Don’t Ask, Don’t Ask: Women Seeking to Become Catholic Army Chaplains

A few weeks ago community leaders of Catholic men and women religious convened in Denver, Colorado. In between sessions on topics from global warming to the decrease in vocations, vendors set up tables to sell their products or their ideas or, in some cases, to recruit. Among this array of merchants was one table that, to an untrained eye, might have seemed better placed at a high school job fair than a gathering of priests and nuns—the United States Army.

So, what was the military doing at such an assembly? Recruiting. That is, more specifically, recruiting male priests to become military chaplains. The military, like the rest of the world, is suffering from a priest shortage. Chaplain Ran Dolinger, spokesperson at the Army’s office of Chief of Chaplain reports that there are only 100 priests to serve more than 105,000.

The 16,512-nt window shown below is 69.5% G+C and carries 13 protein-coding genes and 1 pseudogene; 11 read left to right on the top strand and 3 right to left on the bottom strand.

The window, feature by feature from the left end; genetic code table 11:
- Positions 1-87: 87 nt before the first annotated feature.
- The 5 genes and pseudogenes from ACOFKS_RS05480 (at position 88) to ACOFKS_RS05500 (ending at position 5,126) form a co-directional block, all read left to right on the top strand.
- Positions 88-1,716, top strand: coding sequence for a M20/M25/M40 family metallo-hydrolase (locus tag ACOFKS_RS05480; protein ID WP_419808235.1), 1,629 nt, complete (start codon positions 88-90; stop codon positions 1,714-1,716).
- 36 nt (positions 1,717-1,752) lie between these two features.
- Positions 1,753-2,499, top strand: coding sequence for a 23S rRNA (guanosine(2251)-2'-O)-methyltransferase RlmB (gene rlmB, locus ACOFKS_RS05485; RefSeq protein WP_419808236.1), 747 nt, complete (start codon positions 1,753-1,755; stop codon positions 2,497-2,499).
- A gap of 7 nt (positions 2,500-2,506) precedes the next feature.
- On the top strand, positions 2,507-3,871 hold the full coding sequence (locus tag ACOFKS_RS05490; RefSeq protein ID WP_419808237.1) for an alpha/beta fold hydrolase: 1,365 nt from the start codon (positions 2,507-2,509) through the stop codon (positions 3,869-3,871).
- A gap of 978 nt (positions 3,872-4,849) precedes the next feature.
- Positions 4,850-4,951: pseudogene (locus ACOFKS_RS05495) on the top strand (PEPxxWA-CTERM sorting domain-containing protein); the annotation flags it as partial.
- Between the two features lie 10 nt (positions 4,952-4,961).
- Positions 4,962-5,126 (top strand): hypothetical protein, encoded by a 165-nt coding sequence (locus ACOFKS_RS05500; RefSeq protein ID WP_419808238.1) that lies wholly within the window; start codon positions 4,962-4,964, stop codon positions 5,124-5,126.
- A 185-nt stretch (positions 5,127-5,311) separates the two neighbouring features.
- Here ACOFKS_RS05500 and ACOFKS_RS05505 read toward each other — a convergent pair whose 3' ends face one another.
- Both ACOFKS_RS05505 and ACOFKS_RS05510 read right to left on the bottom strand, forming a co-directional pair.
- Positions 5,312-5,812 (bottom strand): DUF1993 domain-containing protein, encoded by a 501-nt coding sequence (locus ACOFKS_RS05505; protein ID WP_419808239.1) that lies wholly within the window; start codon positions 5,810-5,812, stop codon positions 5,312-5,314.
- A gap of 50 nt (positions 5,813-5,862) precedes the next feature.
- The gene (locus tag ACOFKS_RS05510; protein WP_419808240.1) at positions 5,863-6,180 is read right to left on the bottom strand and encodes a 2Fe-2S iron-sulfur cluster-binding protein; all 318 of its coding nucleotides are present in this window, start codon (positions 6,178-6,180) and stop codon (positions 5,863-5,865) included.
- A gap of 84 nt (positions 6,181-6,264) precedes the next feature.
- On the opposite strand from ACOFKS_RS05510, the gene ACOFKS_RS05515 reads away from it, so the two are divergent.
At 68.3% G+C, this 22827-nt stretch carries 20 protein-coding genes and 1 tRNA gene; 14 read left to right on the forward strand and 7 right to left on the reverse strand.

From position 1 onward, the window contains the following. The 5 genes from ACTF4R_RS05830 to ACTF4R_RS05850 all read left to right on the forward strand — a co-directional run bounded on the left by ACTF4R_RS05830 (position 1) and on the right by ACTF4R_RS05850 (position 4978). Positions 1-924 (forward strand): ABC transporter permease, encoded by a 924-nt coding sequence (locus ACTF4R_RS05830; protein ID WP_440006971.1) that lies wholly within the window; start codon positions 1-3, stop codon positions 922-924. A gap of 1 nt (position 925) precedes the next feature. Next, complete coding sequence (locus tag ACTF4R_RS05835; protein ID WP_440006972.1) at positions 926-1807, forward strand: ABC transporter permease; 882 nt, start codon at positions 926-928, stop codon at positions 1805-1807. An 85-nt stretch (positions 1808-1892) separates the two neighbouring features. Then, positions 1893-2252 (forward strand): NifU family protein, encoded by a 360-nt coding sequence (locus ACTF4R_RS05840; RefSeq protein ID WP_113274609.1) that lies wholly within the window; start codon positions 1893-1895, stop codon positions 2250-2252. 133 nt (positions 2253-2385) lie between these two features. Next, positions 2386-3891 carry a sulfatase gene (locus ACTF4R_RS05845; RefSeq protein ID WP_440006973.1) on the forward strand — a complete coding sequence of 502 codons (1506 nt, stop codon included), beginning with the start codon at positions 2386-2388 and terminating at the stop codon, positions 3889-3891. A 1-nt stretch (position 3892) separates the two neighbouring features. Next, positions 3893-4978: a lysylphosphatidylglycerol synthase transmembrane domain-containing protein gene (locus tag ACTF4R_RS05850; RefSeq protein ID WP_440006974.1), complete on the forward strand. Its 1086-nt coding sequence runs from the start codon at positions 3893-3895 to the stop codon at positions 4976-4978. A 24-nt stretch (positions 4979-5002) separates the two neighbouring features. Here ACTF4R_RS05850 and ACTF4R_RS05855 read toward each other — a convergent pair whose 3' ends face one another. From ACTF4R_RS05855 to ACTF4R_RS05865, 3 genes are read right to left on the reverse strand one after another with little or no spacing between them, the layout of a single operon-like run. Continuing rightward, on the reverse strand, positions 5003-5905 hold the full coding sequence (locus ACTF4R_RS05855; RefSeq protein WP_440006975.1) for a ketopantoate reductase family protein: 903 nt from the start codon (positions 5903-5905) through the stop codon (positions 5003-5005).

Despite the shortage, Catholic women cannot apply for the job. In the past 200 years, the US military has made strides—albeit small strides—in ending discrimination against women. However, despite its efforts, women still cannot serve in Infantry, Special Operations, Artillery or, apparently, become Catholic chaplains. Why? The Army does not dictate who qualifies as “clergy,” but allows each denomination (I assume only denominations which have enough infrastructure to support a chaplaincy) to send whom they deem as clergy to become military chaplains. And in the Catholic Church that, of course, means men only.

The main office of the Catholic Archdiocese for Military Services, located in Washington, DC, is in charge of Catholic military chaplains in the Army, Navy, and Air Force. On their recruitment webpage, they ask: “Considering the chaplaincy? Do you have… A passion for your faith? A deep love of ministry? A calling to support the needs of the military and their families with the sacraments? A desire to try something new in your ministry? A strong sense of creativity in your ministry?” To me, those do not sound like gender specific requirements. Nonetheless, the recruitment page is painted with “he’s” and “him’s” leaving women out of the picture—yet again—in the Catholic Church and in the military.